David Gee, legendary entertainer and prolific author of such literary treasures as “Turnabout Is Foreplay” and “Ventriloquism for Dummies”, has died. He was 112. The iconic comedian had just finished a morning workout when he passed away in his suite at the Playboy Mansion surrounded by a small circle of friends. At a press conference from the White House, President Sasha Obama praised Mr. Gee as “warm, wonderful and always a lot of fun to be around”. With a sportive grin she then declared, “And he truly was an American hero”. No doubt that statement was in reference to the footlong ham, baloney and cheese creation that bears his name at Subway.
EARLY LIFE AND CAREER
Born in New Rochelle, New York and raised in Northern California, David Gee was, by all early indications, well on his way to a successful career in politics; at age eighteen he became the youngest elected public official in California state history. But while a student at U.C. Santa Barbara, a chance encounter with a cold beer and a hot microphone at a local watering hole sent him slouching toward a life in Show Business. And slouch he did. It was more than a decade spent in dive bars and at comedy club cattle calls before his first real break blew in: a Las Vegas variety revue entitled “Playboy’s Girls of Rock n’ Roll”. In addition to affording him steady work for a considerable run, it also earned him the honor of being named “Best Comedian in a Production Show” by the Las Vegas Review Journal for an unprecedented four years in a row. “I loved that gig and never took it for granted,” Gee wistfully reflected in a television interview. “At the time, I was your everyday mercenary comic, your typical workin’ stiff.” He then quickly added, “And in the Playboy show, believe me, I was workin’ stiff.”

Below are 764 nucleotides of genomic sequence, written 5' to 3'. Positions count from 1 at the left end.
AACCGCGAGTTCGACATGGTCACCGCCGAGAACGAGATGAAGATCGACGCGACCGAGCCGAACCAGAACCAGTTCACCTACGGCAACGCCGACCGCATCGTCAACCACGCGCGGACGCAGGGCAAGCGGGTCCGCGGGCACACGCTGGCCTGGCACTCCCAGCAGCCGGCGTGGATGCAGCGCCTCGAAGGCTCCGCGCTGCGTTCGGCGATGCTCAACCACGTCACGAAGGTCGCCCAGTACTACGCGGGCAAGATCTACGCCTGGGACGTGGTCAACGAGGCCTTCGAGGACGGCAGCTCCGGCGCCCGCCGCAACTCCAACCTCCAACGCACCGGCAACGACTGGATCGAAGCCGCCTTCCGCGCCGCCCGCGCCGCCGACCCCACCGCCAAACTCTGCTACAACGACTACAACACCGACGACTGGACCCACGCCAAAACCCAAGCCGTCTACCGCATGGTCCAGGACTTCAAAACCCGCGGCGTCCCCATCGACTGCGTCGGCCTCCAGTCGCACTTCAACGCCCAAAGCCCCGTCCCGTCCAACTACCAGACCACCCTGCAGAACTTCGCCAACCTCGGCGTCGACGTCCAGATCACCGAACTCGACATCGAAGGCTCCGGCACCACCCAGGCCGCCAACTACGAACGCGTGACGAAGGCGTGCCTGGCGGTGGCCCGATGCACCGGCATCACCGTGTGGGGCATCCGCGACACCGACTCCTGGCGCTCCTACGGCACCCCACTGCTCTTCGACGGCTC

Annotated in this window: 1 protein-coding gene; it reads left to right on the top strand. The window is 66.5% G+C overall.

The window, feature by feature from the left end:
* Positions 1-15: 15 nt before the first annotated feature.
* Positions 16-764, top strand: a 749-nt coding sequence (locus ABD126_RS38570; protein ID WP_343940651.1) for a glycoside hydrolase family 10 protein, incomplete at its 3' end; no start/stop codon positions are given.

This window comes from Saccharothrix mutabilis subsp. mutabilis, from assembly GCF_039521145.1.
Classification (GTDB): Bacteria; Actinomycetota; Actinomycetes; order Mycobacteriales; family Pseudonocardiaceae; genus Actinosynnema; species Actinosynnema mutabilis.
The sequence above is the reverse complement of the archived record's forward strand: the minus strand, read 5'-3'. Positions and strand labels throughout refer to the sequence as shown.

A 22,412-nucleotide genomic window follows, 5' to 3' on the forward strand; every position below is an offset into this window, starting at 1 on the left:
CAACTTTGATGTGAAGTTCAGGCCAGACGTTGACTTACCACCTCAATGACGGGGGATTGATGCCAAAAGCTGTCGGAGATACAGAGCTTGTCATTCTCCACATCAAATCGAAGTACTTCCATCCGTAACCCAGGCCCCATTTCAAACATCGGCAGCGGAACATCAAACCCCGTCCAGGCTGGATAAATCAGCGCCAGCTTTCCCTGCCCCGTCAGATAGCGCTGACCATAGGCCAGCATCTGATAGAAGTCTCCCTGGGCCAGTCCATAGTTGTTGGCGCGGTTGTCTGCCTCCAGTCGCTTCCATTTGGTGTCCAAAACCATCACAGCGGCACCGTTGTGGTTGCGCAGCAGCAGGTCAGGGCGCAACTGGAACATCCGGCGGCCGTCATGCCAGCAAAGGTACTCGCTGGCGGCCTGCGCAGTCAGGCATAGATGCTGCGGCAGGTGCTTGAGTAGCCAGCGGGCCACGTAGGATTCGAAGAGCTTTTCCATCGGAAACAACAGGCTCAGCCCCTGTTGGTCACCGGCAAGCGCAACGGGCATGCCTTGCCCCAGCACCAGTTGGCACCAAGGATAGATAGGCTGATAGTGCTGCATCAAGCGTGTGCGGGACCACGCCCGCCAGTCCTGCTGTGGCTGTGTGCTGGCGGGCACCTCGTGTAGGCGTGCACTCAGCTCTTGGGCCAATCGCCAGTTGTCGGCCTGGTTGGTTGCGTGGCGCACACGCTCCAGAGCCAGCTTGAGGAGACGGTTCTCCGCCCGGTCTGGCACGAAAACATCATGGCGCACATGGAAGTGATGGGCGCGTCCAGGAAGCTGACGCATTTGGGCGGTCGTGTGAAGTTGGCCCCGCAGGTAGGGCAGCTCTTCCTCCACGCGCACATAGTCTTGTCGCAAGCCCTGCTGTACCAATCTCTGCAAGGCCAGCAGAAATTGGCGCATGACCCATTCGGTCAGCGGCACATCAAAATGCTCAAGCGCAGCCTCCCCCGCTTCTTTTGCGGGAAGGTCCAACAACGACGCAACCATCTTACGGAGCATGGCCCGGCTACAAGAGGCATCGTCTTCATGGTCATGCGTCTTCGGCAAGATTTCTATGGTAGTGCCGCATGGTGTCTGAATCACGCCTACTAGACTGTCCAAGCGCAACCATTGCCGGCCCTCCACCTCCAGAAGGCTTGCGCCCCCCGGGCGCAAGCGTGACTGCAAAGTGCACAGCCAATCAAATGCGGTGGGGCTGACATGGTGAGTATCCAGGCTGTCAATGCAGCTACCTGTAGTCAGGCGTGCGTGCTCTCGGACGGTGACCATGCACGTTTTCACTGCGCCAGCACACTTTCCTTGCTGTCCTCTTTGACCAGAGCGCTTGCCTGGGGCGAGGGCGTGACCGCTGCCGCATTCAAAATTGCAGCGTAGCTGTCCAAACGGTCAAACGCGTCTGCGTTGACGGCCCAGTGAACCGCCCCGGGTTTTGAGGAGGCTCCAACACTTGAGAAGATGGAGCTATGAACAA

In his 2041 autobiography “Is It Bald, Drunk and Hilarious in Here, or Is It Just Me?” Gee wrote that his association with Budd Friedman – owner of the Improv comedy clubs – was “as significant as any in all of my career.” That relationship, which began in the mid-1990’s, enabled him to refine his talents and to more fully develop as a comedian. Furthermore, it permitted the incurably star struck performer an opportunity to share the stage with such heavyweights as Bob Hope, Rodney Dangerfield, Jerry Seinfeld and Chris Rock. “At a Friar’s Roast in 2001,” Gee recounted, “Sid Caesar introduced me to Milton Berle. How insanely cool is that?” But for his Improv connection, that unforgettable moment and many others would not have occurred.
It was at this time that David Gee also came of age as a writer: frequently called upon to provide material for countless other comedians, creative projects and corporate events. He became a regular contributor to the Los Angeles Times and, in 2007, was commissioned to pen one-liners for the President of the United States at the annual White House Correspondent’s Dinner. It was true comic irony that for over six years he had been an ardent, vocal critic of the then president George W. Bush yet, after one phone call, found himself suddenly cast in the role of supplying banter for the man. “To me”, he wrote, “it was like the first Queen Elizabeth soliciting a deckhand of the Spanish Armada to provide her a lift across the English Channel.” He then offered, “Nonetheless, I enjoyed the row.”
Consistent work as a voice-over artist and web series actor, combined with his numerous nightclub and corporate engagements, allowed him to hang on to that coveted pot to piss in and to successfully navigate the stormy seas of Recession in 2008, 2009 and 2010.
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